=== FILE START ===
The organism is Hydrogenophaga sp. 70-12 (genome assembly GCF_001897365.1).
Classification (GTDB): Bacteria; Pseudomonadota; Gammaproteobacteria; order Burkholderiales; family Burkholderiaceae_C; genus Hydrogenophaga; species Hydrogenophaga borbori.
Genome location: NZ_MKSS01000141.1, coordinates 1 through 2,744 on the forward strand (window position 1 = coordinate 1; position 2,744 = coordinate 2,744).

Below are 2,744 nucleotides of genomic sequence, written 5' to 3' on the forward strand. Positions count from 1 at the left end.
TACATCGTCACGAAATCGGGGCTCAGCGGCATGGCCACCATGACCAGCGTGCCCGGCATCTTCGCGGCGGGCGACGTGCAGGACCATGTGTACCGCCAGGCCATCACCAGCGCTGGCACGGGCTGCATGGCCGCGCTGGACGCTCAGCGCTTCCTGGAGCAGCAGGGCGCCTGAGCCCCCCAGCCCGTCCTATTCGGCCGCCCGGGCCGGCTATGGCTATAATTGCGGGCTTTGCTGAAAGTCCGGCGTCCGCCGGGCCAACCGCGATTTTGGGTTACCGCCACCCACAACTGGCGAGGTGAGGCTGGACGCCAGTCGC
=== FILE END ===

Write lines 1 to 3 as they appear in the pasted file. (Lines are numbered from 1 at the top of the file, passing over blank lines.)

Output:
The organism is Hydrogenophaga sp. 70-12 (genome assembly GCF_001897365.1).
Classification (GTDB): Bacteria; Pseudomonadota; Gammaproteobacteria; order Burkholderiales; family Burkholderiaceae_C; genus Hydrogenophaga; species Hydrogenophaga borbori.
Genome location: NZ_MKSS01000141.1, coordinates 1 through 2,744 on the forward strand (window position 1 = coordinate 1; position 2,744 = coordinate 2,744).